Hard Child

Natalie Shapero

So I had two lists of names for a girl, so
what. The president’s allowed to
have two speeches, in case the hostage
comes home in a bag. The geese
in the metropark don’t want
for bread crumbs, despite the signs
proclaiming the land provides them all
they need. I was a hard child, by which
I mean I was callous from the start.
Even now, were I to find myself, after
a grand disease or blast, among the pasty
scattering of survivors, there isn’t one
human tradition I would choose to carry
on. Not marking feast days, not
assembling roadside shrines, not marrying
up, not researching the colloquialism
staten island divorce, not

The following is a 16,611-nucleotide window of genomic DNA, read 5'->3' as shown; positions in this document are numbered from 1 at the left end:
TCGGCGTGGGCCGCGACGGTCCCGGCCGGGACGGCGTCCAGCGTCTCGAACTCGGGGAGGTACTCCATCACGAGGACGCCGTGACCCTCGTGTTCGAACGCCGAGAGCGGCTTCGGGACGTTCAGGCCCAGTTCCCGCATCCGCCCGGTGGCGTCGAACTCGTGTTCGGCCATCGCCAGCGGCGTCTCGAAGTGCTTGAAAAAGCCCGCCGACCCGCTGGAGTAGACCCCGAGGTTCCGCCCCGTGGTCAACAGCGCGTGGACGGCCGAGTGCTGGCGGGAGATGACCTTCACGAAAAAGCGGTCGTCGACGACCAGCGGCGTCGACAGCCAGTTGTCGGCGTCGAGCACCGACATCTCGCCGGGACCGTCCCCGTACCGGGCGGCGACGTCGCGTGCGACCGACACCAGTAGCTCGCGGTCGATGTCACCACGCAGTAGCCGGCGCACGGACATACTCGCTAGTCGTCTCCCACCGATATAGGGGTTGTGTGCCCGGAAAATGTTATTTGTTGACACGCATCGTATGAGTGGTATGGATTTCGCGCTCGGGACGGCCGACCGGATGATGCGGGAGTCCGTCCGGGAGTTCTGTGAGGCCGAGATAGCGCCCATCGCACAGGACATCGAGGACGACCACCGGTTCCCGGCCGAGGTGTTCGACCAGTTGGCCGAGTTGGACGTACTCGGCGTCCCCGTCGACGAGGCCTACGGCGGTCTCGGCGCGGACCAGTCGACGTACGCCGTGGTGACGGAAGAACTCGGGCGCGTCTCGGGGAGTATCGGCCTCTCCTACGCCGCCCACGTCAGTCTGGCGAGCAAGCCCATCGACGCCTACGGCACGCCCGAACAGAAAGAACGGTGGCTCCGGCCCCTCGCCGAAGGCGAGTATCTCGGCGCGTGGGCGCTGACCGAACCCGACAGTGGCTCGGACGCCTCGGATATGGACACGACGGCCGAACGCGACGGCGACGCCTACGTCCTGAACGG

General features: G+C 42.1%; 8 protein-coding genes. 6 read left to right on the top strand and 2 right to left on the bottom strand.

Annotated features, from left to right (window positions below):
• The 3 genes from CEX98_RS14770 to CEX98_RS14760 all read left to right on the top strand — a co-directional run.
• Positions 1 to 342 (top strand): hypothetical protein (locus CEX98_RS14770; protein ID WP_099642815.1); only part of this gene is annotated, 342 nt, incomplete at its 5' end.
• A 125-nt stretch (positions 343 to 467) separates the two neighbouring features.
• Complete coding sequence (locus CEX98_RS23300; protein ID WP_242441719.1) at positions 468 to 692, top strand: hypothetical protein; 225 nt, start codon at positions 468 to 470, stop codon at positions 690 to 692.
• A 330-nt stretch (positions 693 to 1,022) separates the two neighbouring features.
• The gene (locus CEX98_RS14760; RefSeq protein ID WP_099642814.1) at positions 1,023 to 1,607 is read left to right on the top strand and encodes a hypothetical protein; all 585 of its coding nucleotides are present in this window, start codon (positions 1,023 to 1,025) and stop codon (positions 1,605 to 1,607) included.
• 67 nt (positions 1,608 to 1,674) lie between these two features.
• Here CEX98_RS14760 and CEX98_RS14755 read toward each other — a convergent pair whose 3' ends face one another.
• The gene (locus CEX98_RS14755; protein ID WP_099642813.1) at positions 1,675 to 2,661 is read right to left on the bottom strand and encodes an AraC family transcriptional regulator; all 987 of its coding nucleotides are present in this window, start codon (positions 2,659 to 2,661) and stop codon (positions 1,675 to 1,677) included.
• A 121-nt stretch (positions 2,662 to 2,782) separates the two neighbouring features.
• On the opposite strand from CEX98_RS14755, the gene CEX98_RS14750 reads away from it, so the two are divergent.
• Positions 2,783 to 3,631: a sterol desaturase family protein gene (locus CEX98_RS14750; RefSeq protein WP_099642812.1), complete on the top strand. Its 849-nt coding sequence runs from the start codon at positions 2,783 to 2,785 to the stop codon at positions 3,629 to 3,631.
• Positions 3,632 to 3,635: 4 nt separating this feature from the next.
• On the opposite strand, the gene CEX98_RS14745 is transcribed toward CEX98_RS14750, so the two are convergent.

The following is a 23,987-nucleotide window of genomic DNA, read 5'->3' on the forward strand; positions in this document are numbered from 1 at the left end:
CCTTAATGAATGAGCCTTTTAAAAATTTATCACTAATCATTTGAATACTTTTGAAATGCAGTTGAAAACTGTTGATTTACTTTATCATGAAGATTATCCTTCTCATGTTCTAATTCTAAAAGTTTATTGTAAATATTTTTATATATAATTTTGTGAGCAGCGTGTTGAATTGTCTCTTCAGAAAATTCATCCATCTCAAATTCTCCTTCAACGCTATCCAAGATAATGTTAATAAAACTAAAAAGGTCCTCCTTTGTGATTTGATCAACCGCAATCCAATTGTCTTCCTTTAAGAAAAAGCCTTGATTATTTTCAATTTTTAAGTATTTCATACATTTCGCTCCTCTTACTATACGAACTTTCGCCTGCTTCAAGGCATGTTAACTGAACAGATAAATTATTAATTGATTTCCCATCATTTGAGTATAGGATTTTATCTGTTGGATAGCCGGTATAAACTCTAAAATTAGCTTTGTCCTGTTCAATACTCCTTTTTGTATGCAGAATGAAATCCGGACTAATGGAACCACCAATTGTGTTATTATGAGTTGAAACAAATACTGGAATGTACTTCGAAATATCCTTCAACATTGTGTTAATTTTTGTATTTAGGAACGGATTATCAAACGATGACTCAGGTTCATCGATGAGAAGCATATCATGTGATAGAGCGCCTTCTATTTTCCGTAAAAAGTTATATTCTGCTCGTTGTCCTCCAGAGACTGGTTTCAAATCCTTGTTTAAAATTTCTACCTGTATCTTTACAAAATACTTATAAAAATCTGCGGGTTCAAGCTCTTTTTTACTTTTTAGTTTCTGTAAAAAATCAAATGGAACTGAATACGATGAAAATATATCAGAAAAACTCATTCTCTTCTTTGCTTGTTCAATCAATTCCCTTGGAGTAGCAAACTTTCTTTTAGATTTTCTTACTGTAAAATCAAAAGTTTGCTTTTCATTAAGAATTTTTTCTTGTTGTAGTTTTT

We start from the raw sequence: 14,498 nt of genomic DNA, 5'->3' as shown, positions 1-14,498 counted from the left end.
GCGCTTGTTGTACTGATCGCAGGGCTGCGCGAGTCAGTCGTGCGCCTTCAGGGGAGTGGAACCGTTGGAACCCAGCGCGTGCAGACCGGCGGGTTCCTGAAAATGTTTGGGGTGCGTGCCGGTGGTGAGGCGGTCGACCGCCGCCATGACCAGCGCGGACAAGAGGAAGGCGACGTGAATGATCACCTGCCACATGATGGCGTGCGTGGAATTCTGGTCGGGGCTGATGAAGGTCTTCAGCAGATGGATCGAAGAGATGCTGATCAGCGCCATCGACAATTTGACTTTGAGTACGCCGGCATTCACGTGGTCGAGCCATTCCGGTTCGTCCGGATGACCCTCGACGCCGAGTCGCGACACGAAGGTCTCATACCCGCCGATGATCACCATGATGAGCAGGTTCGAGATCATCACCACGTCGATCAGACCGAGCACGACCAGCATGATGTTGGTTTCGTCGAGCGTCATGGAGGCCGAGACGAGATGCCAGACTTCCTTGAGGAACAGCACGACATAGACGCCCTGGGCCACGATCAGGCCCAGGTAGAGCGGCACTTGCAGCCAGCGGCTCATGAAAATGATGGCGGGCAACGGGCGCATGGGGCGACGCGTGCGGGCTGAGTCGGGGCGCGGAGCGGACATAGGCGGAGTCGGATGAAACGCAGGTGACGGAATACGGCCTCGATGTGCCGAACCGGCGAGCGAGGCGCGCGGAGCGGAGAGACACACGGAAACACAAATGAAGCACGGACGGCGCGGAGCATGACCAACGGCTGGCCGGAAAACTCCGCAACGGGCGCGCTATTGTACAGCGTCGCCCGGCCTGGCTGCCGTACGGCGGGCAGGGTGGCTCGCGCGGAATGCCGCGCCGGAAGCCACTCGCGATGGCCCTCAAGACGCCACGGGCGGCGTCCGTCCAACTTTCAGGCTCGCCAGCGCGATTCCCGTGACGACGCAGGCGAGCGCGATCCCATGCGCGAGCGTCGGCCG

representing paste pearls as the real
things, not recounting how the advent
of photography altered painting,
soured us on the acrylic portrait, thrust us
toward the abstract, sent us seeking
to capture in oil that which film would
never be wasted on: umbrella stands,
unlovely grates, assorted drains, body casts.
I typically hate discussing the past
and treasure the option, rarer and rarer,
to turn from it, as when K’s twins
were born and one of them
nearly died—I don’t remember which,
that’s how much they got better.